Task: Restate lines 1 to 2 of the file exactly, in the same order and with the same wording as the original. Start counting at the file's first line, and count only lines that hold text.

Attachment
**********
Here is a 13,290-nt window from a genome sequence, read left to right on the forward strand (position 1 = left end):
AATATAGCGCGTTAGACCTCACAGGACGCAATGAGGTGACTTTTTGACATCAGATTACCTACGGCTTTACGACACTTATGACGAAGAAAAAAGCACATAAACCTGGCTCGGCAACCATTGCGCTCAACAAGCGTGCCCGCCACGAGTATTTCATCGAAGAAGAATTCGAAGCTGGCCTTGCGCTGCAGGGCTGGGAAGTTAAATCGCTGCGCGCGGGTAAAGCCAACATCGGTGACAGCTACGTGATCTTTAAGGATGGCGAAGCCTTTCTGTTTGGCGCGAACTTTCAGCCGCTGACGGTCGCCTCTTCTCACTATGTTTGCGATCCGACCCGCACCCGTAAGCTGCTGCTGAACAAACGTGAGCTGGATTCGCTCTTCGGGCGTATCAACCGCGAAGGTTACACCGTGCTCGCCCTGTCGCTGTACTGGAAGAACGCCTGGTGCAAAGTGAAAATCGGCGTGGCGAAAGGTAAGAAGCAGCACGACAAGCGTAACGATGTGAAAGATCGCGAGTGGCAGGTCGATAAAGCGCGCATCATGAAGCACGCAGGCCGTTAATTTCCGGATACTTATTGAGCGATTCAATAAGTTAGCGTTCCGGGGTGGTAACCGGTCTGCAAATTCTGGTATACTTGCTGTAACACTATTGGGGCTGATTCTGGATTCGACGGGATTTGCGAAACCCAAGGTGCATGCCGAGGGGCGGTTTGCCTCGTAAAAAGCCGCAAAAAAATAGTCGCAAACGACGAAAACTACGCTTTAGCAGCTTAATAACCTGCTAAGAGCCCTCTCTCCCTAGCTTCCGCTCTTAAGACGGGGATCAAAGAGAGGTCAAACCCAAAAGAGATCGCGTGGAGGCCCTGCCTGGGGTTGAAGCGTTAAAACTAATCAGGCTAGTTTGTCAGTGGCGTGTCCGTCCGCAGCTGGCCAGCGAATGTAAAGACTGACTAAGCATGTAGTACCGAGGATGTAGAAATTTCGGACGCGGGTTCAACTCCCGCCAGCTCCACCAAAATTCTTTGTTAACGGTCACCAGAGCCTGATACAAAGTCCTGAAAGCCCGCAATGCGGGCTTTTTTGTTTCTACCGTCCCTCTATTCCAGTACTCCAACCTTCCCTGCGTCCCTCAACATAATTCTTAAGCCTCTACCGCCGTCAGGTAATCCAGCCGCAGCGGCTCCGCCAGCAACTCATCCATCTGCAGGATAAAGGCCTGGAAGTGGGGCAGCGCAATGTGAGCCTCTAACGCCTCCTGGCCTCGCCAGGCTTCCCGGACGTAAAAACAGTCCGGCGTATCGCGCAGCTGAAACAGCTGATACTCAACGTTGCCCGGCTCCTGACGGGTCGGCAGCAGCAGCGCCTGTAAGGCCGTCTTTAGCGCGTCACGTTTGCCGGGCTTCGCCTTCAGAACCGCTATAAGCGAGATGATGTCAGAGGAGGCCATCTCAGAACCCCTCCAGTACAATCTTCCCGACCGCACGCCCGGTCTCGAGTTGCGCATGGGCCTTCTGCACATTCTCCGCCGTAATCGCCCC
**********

Here is a 13,290-nt window from a genome sequence, read left to right on the forward strand (position 1 = left end):
AATATAGCGCGTTAGACCTCACAGGACGCAATGAGGTGACTTTTTGACATCAGATTACCTACGGCTTTACGACACTTATGACGAAGAAAAAAGCACATAAACCTGGCTCGGCAACCATTGCGCTCAACAAGCGTGCCCGCCACGAGTATTTCATCGAAGAAGAATTCGAAGCTGGCCTTGCGCTGCAGGGCTGGGAAGTTAAATCGCTGCGCGCGGGTAAAGCCAACATCGGTGACAGCTACGTGATCTTTAAGGATGGCGAAGCCTTTCTGTTTGGCGCGAACTTTCAGCCGCTGACGGTCGCCTCTTCTCACTATGTTTGCGATCCGACCCGCACCCGTAAGCTGCTGCTGAACAAACGTGAGCTGGATTCGCTCTTCGGGCGTATCAACCGCGAAGGTTACACCGTGCTCGCCCTGTCGCTGTACTGGAAGAACGCCTGGTGCAAAGTGAAAATCGGCGTGGCGAAAGGTAAGAAGCAGCACGACAAGCGTAACGATGTGAAAGATCGCGAGTGGCAGGTCGATAAAGCGCGCATCATGAAGCACGCAGGCCGTTAATTTCCGGATACTTATTGAGCGATTCAATAAGTTAGCGTTCCGGGGTGGTAACCGGTCTGCAAATTCTGGTATACTTGCTGTAACACTATTGGGGCTGATTCTGGATTCGACGGGATTTGCGAAACCCAAGGTGCATGCCGAGGGGCGGTTTGCCTCGTAAAAAGCCGCAAAAAAATAGTCGCAAACGACGAAAACTACGCTTTAGCAGCTTAATAACCTGCTAAGAGCCCTCTCTCCCTAGCTTCCGCTCTTAAGACGGGGATCAAAGAGAGGTCAAACCCAAAAGAGATCGCGTGGAGGCCCTGCCTGGGGTTGAAGCGTTAAAACTAATCAGGCTAGTTTGTCAGTGGCGTGTCCGTCCGCAGCTGGCCAGCGAATGTAAAGACTGACTAAGCATGTAGTACCGAGGATGTAGAAATTTCGGACGCGGGTTCAACTCCCGCCAGCTCCACCAAAATTCTTTGTTAACGGTCACCAGAGCCTGATACAAAGTCCTGAAAGCCCGCAATGCGGGCTTTTTTGTTTCTACCGTCCCTCTATTCCAGTACTCCAACCTTCCCTGCGTCCCTCAACATAATTCTTAAGCCTCTACCGCCGTCAGGTAATCCAGCCGCAGCGGCTCCGCCAGCAACTCATCCATCTGCAGGATAAAGGCCTGGAAGTGGGGCAGCGCAATGTGAGCCTCTAACGCCTCCTGGCCTCGCCAGGCTTCCCGGACGTAAAAACAGTCCGGCGTATCGCGCAGCTGAAACAGCTGATACTCAACGTTGCCCGGCTCCTGACGGGTCGGCAGCAGCAGCGCCTGTAAGGCCGTCTTTAGCGCGTCACGTTTGCCGGGCTTCGCCTTCAGAACCGCTATAAGCGAGATGATGTCAGAGGAGGCCATCTCAGAACCCCTCCAGTACAATCTTCCCGACCGCACGCCCGGTCTCGAGTTGCGCATGGGCCTTCTGCACATTCTCCGCCGTAATCGCCCC